THERE’S A DISTINCT ethical calculus that applies to addiction. Here’s an example: mayor Ford’s indiscretions over the years – the bad choices of personal friends and associates, the bursts of erratic behaviour, the denials that there’s a problem – are “the drugs talking.” He’s not completely in control of himself. The drugs and alcohol are, and his actions should therefore be seen as at least in part the symptoms of an illness, or a compulsion, that keeps him in its grip. He’s an addict, and he needs help, and it’s a good thing he’s now seeking it.
I‘M AWARE THAT my readers come from all over the world (thank-you for that) and that you’re not a parochial bunch. And so I beg excuse for the opportunity I’m going to take today to praise the city in which I live: Toronto.
HERE’S A USEFUL piece of reporting for your consideration. It was written by Renata D’Aliesio and published in the March 13, 2014 edition of the Globe and Mail, under the headline “Ford knew of football coach’s criminal past, court documents show”:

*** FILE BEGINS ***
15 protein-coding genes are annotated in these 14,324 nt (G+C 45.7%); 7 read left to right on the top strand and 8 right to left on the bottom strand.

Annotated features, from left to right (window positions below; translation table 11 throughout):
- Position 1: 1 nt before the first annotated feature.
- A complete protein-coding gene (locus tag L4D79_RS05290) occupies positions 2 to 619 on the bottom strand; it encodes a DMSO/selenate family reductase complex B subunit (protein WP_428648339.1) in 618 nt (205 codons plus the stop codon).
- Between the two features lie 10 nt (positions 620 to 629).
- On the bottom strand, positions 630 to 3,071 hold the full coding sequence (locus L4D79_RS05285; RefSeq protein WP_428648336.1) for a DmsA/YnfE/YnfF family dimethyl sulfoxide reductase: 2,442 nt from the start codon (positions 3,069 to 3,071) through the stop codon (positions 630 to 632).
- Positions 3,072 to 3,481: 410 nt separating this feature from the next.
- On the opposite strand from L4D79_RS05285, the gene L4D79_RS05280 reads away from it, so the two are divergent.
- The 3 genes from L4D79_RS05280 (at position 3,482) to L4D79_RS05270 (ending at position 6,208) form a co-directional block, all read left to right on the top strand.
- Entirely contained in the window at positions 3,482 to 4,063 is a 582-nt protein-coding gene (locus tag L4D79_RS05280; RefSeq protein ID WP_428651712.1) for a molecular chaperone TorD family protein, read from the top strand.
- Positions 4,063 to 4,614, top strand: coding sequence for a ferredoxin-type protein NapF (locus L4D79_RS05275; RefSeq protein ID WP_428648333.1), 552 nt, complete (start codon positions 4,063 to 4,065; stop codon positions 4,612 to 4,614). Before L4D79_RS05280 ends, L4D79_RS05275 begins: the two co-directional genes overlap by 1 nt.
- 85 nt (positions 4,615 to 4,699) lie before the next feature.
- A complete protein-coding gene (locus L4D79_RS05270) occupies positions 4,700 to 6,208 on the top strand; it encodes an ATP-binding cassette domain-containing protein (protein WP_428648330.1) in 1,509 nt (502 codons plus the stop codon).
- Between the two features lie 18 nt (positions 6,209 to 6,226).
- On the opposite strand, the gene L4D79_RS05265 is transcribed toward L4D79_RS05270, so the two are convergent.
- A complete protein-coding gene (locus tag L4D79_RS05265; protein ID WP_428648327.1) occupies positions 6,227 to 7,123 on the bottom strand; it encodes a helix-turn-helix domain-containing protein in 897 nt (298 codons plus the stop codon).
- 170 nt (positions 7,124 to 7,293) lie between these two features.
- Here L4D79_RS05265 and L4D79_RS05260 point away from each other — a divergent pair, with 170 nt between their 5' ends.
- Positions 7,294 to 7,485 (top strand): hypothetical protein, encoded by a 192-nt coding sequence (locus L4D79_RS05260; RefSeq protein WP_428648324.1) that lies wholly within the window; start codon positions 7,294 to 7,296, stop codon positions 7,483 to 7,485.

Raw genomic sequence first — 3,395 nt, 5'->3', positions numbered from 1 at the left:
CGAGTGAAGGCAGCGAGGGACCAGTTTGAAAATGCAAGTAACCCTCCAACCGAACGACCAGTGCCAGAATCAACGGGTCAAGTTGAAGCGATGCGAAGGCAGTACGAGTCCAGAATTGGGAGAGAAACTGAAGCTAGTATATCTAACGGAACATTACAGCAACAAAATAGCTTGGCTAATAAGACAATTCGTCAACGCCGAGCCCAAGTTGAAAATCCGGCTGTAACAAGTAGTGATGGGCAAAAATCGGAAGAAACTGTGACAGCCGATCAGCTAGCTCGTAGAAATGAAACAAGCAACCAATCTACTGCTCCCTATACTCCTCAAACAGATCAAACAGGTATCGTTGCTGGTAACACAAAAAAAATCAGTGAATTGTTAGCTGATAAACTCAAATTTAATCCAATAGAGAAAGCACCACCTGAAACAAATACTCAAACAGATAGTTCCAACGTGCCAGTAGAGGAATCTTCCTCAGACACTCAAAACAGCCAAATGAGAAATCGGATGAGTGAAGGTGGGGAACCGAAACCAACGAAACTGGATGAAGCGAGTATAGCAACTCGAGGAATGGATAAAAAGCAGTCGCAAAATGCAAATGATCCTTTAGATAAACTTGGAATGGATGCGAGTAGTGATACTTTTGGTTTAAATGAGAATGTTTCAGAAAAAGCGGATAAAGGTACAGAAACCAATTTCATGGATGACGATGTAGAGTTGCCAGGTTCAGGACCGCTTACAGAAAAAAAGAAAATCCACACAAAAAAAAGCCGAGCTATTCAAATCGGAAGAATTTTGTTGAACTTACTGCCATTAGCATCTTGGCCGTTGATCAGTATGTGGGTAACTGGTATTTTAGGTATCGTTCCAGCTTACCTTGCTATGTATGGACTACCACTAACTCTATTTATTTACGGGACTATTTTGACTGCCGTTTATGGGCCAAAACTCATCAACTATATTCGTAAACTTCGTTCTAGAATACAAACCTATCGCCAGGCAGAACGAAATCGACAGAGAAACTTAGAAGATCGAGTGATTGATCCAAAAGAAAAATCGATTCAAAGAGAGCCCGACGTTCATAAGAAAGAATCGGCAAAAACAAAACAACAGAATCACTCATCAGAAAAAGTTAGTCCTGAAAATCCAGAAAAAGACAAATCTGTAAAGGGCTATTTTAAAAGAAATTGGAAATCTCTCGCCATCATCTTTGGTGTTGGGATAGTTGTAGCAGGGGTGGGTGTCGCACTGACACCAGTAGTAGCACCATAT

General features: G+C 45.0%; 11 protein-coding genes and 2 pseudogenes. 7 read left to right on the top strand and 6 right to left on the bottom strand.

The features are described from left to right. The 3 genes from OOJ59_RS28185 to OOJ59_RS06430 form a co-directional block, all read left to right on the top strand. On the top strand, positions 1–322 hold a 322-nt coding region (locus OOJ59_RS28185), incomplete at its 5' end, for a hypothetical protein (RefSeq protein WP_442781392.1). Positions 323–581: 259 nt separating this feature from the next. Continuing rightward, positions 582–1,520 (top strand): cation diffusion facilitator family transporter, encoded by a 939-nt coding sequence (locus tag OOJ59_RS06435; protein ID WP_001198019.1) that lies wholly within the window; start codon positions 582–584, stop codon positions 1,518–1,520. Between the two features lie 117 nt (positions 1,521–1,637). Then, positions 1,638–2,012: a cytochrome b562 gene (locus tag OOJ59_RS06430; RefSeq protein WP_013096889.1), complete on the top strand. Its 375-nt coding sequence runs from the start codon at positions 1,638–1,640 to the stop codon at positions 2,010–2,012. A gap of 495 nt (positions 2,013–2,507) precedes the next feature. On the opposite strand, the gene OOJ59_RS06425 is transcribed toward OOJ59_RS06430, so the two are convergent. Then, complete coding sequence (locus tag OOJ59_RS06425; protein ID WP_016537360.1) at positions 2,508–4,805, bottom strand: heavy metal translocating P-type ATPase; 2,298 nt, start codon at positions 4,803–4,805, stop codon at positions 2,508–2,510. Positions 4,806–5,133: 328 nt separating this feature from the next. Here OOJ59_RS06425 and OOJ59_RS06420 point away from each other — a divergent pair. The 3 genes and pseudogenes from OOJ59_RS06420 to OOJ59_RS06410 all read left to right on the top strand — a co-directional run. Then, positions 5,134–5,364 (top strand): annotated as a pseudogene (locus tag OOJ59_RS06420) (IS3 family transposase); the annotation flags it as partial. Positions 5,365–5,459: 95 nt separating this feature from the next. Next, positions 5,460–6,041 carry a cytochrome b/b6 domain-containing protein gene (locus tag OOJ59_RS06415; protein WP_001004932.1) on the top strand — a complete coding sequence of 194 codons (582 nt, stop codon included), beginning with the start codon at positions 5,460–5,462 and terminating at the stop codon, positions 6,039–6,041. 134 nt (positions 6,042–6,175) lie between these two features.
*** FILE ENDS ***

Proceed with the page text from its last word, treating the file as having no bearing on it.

Rob Ford penned a character reference for his assistant football coach’s sentencing for dangerous driving and assaulting a police officer, court documents reveal, marking at least the third time he has written a letter of support for a convict while in public office. The letter, composed on behalf of Payman Aboodowleh in 2009, confirms Mr. Ford knew of the volunteer coach’s violent history when he invited him to work with high-school athletes. As with his other letters, Mr. Ford’s acclamation of Mr. Aboodowleh was written on official City of Toronto stationery, sparking concern from a veteran Ontario Court judge who questioned whether the then-councillor may have misused his position of authority.